I’m well aware of the turmoil, conflict and division that has reared its ugly head during the reign of Pope Francis. Even so, I thank the Lord Jesus Christ for the papacy and the hierarchical structure of the Spirit-guided Church.
By Deacon Frederick Bartels
22 February 2019
Today we celebrate the Feast of the Chair of St. Peter, Apostle. Here’s our gospel:
When Jesus went into the region of Caesarea Philippi he asked his disciples, “Who do people say that the Son of Man is?” They replied, “Some say John the Baptist, others Elijah, still others Jeremiah or one of the prophets.” He said to them, “But who do you say that I am?” Simon Peter said in reply, “You are the Christ, the Son of the living God.” Jesus said to him in reply, “Blessed are you, Simon son of Jonah. For flesh and blood has not revealed this to you, but my heavenly Father. And so I say to you, you are Peter, and upon this rock I will build my Church, and the gates of the netherworld shall not prevail against it. I will give you the keys to the Kingdom of heaven. Whatever you bind on earth shall be bound in heaven; and whatever you loose on earth shall be loosed in heaven.”Matthew 16:13-19
I’m well aware of the turmoil, conflict and division that has reared its ugly head during the pontificate of Pope Francis (by the way, let’s keep him in our prayers. It’s the Christian thing to do). It seems the Church has become unstable, bleeding out from the wounds of intentional doctrinal ambiguity, confusion and widespread attempts at irreconcilable changes. The laity rightly fear that clergy at the very highest levels of the Church cannot be trusted, that they are more interested in politics and pushing a homosexual, modernist agenda than they are in promoting divine truth accompanied by a zealous transmission of the gospel in order to bring the light of Christ into a dark, secular, morally bankrupt world.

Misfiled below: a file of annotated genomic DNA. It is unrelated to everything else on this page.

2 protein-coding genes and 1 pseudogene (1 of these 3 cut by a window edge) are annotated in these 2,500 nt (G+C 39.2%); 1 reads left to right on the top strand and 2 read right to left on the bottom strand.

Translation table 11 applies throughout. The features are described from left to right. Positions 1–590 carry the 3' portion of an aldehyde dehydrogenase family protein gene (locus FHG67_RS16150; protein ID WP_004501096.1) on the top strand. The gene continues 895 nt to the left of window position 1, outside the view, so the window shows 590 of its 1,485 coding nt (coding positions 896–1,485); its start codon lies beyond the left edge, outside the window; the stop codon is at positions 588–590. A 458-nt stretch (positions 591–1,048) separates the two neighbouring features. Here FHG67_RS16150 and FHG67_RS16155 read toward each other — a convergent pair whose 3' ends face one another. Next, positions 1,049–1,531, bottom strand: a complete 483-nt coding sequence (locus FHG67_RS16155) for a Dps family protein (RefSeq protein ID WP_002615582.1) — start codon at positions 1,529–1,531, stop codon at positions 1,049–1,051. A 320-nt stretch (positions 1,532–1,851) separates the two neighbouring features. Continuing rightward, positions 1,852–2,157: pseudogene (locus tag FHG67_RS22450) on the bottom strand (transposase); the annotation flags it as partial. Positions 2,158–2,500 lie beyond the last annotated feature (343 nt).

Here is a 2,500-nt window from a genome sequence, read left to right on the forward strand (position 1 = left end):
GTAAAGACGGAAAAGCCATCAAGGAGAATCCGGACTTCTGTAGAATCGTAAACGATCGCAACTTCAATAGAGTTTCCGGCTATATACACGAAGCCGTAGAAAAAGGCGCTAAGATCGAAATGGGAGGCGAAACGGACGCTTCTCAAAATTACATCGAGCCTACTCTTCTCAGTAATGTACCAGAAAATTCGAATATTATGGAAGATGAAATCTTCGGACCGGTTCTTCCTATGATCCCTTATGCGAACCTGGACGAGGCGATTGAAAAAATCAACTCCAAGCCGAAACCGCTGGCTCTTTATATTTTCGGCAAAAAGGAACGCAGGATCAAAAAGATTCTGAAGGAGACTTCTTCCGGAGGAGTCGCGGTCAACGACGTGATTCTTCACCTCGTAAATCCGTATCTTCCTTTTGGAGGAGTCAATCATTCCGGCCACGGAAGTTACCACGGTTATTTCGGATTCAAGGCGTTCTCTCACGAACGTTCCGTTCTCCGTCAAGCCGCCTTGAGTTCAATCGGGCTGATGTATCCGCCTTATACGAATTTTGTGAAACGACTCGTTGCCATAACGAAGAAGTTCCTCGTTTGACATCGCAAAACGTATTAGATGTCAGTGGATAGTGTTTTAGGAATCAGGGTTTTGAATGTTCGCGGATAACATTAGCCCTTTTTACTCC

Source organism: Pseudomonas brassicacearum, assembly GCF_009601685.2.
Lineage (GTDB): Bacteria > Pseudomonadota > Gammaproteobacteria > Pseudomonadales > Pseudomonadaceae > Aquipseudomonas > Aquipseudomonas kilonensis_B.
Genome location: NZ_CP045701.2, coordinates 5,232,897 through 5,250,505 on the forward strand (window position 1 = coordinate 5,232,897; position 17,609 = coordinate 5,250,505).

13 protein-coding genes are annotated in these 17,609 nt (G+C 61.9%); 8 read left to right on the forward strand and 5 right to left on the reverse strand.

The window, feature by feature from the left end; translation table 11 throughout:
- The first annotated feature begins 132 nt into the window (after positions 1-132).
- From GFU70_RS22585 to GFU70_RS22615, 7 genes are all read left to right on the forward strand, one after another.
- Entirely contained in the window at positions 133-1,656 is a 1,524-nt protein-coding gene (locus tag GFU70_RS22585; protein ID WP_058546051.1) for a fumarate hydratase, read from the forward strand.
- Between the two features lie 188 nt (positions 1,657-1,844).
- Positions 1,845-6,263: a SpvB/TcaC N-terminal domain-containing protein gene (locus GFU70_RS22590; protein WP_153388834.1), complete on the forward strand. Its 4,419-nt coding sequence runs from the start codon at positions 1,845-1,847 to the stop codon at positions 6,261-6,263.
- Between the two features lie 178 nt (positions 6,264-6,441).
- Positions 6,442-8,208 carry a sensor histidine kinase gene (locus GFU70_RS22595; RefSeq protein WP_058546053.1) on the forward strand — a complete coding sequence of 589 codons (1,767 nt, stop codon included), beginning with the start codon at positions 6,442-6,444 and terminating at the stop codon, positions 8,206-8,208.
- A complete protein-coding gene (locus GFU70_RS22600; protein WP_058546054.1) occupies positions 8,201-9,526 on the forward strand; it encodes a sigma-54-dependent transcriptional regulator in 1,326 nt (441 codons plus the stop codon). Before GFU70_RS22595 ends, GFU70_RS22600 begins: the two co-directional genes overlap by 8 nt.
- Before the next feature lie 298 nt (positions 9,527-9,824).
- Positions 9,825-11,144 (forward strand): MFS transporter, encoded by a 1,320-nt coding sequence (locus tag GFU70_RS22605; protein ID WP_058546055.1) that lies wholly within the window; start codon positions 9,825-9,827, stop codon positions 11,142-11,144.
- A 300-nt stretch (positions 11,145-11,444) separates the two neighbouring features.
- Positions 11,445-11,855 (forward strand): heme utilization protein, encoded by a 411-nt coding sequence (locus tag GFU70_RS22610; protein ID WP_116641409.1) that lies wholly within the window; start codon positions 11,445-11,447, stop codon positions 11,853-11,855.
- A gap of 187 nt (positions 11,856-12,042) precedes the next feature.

It’s been painful. For all of us.
Even so, I thank the Lord Jesus Christ for the papacy and the hierarchical structure of the Spirit-guided Church. Without it, we could not have unity but only division; in place of leadership, chaos; rather than the consolation and certainty of the fullness of truth, a storm of subjective, dissenting opinion. Truth replaced with heresy. Faith with apostasy. Apart from the divinely constituted structure of the Church, we would have no foundation of faith, no sacraments and thus no means of sanctification, no transmission of certain and infallible truth, no instrument of salvation in the world to lead humankind by the words of truth and the sacraments of life into eternal communion with the Tripersonal God.
Yes. The papacy is essential. All we need do is look at the consequences born out by the lack of it to recognize that truth. In absence of submission to the roman pontiff, we have schism, division, and heresy. History has, sadly, shown these to be the result. Christ did not establish his Church on St. Peter by whim. He did not say those words to Peter arbitrarily and in passing.
It should go without saying that the pope is not God. He is not impeccable. Some popes are better than others. Some have been downright atrocious—the bad example of the Renaissance popes comes to mind. None are infallible in everything they say, do, write or suggest.
People would do well to learn about precisely when and if a pope can exercise the doctrine of papal infallibility. I’ve written elsewhere about the authoritative limits of the papacy. When it is misunderstood, misrepresented, or granted levels of power it does not possess, harm is the result. On the other hand, it’s destructive when people instantly reject anything a pope says that doesn’t jive with their personal opinion simply because it’s not infallible.
The bottom line, however, is that the papacy was instituted by Christ himself. Its origin is by divine constitution. That means it’s essential. It’s the will of God.